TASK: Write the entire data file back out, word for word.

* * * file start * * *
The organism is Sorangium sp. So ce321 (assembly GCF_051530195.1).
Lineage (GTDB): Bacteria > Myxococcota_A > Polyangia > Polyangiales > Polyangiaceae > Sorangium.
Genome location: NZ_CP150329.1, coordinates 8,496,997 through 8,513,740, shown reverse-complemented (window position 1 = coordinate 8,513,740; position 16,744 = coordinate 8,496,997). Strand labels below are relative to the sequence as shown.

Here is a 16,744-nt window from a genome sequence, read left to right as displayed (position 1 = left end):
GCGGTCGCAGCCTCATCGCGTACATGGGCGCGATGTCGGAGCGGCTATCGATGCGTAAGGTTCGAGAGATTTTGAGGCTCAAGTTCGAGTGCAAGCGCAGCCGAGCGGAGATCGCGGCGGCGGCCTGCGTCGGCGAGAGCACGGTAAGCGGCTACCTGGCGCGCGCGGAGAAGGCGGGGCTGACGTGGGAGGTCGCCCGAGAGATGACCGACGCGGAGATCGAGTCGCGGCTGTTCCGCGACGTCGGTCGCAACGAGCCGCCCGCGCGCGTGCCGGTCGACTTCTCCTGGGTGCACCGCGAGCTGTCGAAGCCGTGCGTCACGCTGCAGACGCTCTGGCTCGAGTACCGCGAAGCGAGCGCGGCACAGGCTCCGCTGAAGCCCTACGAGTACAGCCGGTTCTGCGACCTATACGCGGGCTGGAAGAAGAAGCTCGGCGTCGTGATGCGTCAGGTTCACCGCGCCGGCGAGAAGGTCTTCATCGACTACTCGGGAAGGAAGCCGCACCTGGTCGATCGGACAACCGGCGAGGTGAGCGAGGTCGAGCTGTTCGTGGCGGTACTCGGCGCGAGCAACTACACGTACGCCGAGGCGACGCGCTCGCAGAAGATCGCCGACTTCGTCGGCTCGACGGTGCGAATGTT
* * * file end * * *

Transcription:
The organism is Sorangium sp. So ce321 (assembly GCF_051530195.1).
Lineage (GTDB): Bacteria > Myxococcota_A > Polyangia > Polyangiales > Polyangiaceae > Sorangium.
Genome location: NZ_CP150329.1, coordinates 8,496,997 through 8,513,740, shown reverse-complemented (window position 1 = coordinate 8,513,740; position 16,744 = coordinate 8,496,997). Strand labels below are relative to the sequence as shown.

Here is a 16,744-nt window from a genome sequence, read left to right as displayed (position 1 = left end):
GCGGTCGCAGCCTCATCGCGTACATGGGCGCGATGTCGGAGCGGCTATCGATGCGTAAGGTTCGAGAGATTTTGAGGCTCAAGTTCGAGTGCAAGCGCAGCCGAGCGGAGATCGCGGCGGCGGCCTGCGTCGGCGAGAGCACGGTAAGCGGCTACCTGGCGCGCGCGGAGAAGGCGGGGCTGACGTGGGAGGTCGCCCGAGAGATGACCGACGCGGAGATCGAGTCGCGGCTGTTCCGCGACGTCGGTCGCAACGAGCCGCCCGCGCGCGTGCCGGTCGACTTCTCCTGGGTGCACCGCGAGCTGTCGAAGCCGTGCGTCACGCTGCAGACGCTCTGGCTCGAGTACCGCGAAGCGAGCGCGGCACAGGCTCCGCTGAAGCCCTACGAGTACAGCCGGTTCTGCGACCTATACGCGGGCTGGAAGAAGAAGCTCGGCGTCGTGATGCGTCAGGTTCACCGCGCCGGCGAGAAGGTCTTCATCGACTACTCGGGAAGGAAGCCGCACCTGGTCGATCGGACAACCGGCGAGGTGAGCGAGGTCGAGCTGTTCGTGGCGGTACTCGGCGCGAGCAACTACACGTACGCCGAGGCGACGCGCTCGCAGAAGATCGCCGACTTCGTCGGCTCGACGGTGCGAATGTT